1858 – Seminole Wars, Texas-Indian Wars, Southwest Indian Wars, Navajo Wars, Mohave War, California Indian Wars, Spokane-Coeur d’Alene-Paloos War, Utah War, U.S. forces invade Fiji Islands and Uruguay

1859 Texas-Indian Wars, Southwest Indian Wars, Navajo Wars, California Indian Wars, Pecos Expedition, Antelope Hills Expedition, Bear River Expedition, John Brown’s raid, U.S. forces launch attack against Paraguay, U.S. forces invade Mexico

1860 – Texas-Indian Wars, Southwest Indian Wars, Navajo Wars, Apache Wars, California Indian Wars, Paiute War, Kiowa-Comanche War

1861 – American Civil War, Texas-Indian Wars, Southwest Indian Wars, Navajo Wars, Apache Wars, California Indian Wars, Cheyenne Campaign

1862 – American Civil War, Texas-Indian Wars, Southwest Indian Wars, Navajo Wars, Apache Wars, California Indian Wars, Cheyenne Campaign, Dakota War of 1862,

1863 – American Civil War, Texas-Indian Wars, Southwest Indian Wars, Navajo Wars, Apache Wars, California Indian Wars, Cheyenne Campaign, Colorado War, Goshute War

1864 – American Civil War, Texas-Indian Wars, Navajo Wars, Apache Wars, California Indian Wars, Cheyenne Campaign, Colorado War, Snake War

1865 – American Civil War, Texas-Indian Wars, Navajo Wars, Apache Wars, California Indian Wars, Colorado War, Snake War, Utah’s Black Hawk War

1866 – Texas-Indian Wars, Navajo Wars, Apache Wars, California Indian Wars, Skirmish between 1st Cavalry and Indians, Snake War, Utah’s Black Hawk War, Red Cloud’s War, Franklin County War, U.S. invades Mexico, Conflict with China

1867 – Texas-Indian Wars, Long Walk of the Navajo, Apache Wars, Skirmish between 1st Cavalry and Indians, Snake War, Utah’s Black Hawk War, Red Cloud’s War, Comanche Wars, Franklin County War, U.S. troops occupy Nicaragua and attack Taiwan

1868 – Texas-Indian Wars, Long Walk of the Navajo, Apache Wars, Skirmish between 1st Cavalry and Indians, Snake War, Utah’s Black Hawk War, Red Cloud’s War, Comanche Wars, Battle of Washita River, Franklin County War

1869 – Texas-Indian Wars, Apache Wars, Skirmish between 1st Cavalry and Indians, Utah’s Black Hawk War, Comanche Wars, Franklin County War

1870 – Texas-Indian Wars, Apache Wars, Skirmish between 1st Cavalry and Indians, Utah’s Black Hawk War, Comanche Wars, Franklin County War

1871 – Texas-Indian Wars, Apache Wars, Skirmish between 1st Cavalry and Indians, Utah’s Black Hawk War, Comanche Wars, Franklin County War, Kingsley Cave Massacre, U.S. forces invade Korea

1872 – Texas-Indian Wars, Apache Wars, Utah’s Black Hawk War, Comanche Wars, Modoc War, Franklin County War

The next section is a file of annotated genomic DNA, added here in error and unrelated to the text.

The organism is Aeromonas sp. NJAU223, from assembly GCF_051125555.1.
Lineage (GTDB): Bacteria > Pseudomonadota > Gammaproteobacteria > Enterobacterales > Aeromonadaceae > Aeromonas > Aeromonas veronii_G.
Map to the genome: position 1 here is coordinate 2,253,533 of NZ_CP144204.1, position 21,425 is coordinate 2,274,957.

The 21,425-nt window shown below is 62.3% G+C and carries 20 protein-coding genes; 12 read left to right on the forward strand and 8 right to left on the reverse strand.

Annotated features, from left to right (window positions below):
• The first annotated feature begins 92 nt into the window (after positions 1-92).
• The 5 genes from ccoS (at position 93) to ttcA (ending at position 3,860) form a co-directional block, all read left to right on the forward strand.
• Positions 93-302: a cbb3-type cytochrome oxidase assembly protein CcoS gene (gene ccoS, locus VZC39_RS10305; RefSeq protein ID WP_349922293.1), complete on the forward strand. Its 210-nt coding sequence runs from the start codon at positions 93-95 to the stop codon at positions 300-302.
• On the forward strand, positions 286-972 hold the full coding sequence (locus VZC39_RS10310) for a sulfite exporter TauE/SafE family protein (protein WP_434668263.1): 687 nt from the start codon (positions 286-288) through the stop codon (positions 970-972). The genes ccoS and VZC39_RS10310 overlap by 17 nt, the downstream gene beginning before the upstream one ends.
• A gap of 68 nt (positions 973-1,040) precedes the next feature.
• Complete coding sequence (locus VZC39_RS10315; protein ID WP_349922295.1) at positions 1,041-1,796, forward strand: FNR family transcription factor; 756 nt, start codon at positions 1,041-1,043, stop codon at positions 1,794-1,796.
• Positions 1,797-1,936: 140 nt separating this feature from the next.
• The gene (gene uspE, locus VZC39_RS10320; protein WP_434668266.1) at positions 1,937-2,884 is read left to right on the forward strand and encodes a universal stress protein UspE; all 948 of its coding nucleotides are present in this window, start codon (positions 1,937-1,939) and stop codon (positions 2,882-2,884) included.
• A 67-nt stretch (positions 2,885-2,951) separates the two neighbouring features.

1873 – Texas-Indian Wars, Comanche Wars, Modoc War, Apache Wars, Cypress Hills Massacre, U.S. forces invade Mexico

1874 – Texas-Indian Wars, Comanche Wars, Red River War, Mason County War, U.S. forces invade Mexico

1875 – Conflict in Mexico, Texas-Indian Wars, Comanche Wars, Eastern Nevada, Mason County War, Colfax County War, U.S. forces invade Mexico

1876 – Texas-Indian Wars, Black Hills War, Mason County War, U.S. forces invade Mexico

1877 – Texas-Indian Wars, Skirmish between 1st Cavalry and Indians, Black Hills War, Nez Perce War, Mason County War, Lincoln County War, San Elizario Salt War, U.S. forces invade Mexico

1878 – Paiute Indian conflict, Bannock War, Cheyenne War, Lincoln County War, U.S. forces invade Mexico

1879 – Cheyenne War, Sheepeater Indian War, White River War, U.S. forces invade Mexico

1880 – U.S. forces invade Mexico

1881 – U.S. forces invade Mexico

1882 – U.S. forces invade Mexico

1883 – U.S. forces invade Mexico

1884 – U.S. forces invade Mexico

1885 – Apache Wars, Eastern Nevada Expedition, U.S. forces invade Mexico

1886 – Apache Wars, Pleasant Valley War, U.S. forces invade Mexico

1887 – U.S. forces invade Mexico

1888 – U.S. show of force against Haiti, U.S. forces invade Mexico

1889 – U.S. forces invade Mexico

1890 – Sioux Indian War, Skirmish between 1st Cavalry and Indians, Ghost Dance War, Wounded Knee, U.S. forces invade Mexico

1891 – Sioux Indian War, Ghost Dance War, U.S. forces invade Mexico

1892 – Johnson County War, U.S. forces invade Mexico

1893 – U.S. forces invade Mexico and Hawaii

1894 – U.S. forces invade Mexico

1895 – U.S. forces invade Mexico, Bannock Indian Disturbances

1896 – U.S. forces invade Mexico

1897 – No major war

1898 – Spanish-American War, Battle of Leech Lake, Chippewa Indian Disturbances

1899 – Philippine-American War, Banana Wars

1900 – Philippine-American War, Banana Wars

1901 – Philippine-American War, Banana Wars

1902 – Philippine-American War, Banana Wars

1903 – Philippine-American War, Banana Wars

1904 – Philippine-American War, Banana Wars

1905 – Philippine-American War, Banana Wars

1906 – Philippine-American War, Banana Wars

1907 – Philippine-American War, Banana Wars

1908 – Philippine-American War, Banana Wars